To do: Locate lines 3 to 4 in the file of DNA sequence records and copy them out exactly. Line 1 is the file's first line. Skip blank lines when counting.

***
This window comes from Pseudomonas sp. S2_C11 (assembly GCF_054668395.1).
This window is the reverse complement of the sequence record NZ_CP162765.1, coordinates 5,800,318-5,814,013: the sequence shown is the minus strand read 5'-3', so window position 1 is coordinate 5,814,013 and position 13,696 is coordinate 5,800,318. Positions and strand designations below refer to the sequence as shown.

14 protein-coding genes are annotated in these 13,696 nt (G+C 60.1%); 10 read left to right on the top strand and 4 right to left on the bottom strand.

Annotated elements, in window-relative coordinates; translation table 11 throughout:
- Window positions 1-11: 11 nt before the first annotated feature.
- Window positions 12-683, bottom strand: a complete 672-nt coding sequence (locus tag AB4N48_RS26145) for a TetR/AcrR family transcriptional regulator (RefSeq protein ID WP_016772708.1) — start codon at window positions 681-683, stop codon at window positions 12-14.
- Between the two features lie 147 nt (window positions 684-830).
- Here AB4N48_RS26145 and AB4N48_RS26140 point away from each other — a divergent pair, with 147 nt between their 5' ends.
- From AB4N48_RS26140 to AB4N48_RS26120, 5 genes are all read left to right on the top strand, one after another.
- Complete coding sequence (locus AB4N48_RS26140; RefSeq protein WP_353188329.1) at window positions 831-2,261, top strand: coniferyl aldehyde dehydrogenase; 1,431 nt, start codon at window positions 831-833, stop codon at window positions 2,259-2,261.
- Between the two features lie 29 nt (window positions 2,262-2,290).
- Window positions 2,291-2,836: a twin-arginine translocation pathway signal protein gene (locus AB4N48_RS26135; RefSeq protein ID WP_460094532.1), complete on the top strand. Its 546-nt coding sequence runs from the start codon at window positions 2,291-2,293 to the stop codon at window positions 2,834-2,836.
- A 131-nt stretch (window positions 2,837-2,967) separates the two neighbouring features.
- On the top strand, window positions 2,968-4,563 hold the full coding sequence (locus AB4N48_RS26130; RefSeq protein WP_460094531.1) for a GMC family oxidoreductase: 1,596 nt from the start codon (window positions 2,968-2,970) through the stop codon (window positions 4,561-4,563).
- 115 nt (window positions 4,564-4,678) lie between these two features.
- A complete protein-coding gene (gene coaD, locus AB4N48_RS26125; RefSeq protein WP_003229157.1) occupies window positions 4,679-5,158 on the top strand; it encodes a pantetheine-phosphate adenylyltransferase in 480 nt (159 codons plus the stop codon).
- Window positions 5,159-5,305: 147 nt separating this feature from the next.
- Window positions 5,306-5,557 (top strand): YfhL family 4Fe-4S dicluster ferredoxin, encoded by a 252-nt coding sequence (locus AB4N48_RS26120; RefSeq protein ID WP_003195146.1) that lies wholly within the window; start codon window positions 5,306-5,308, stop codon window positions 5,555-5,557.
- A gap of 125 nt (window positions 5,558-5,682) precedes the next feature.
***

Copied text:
14 protein-coding genes are annotated in these 13,696 nt (G+C 60.1%); 10 read left to right on the top strand and 4 right to left on the bottom strand.

Annotated elements, in window-relative coordinates; translation table 11 throughout: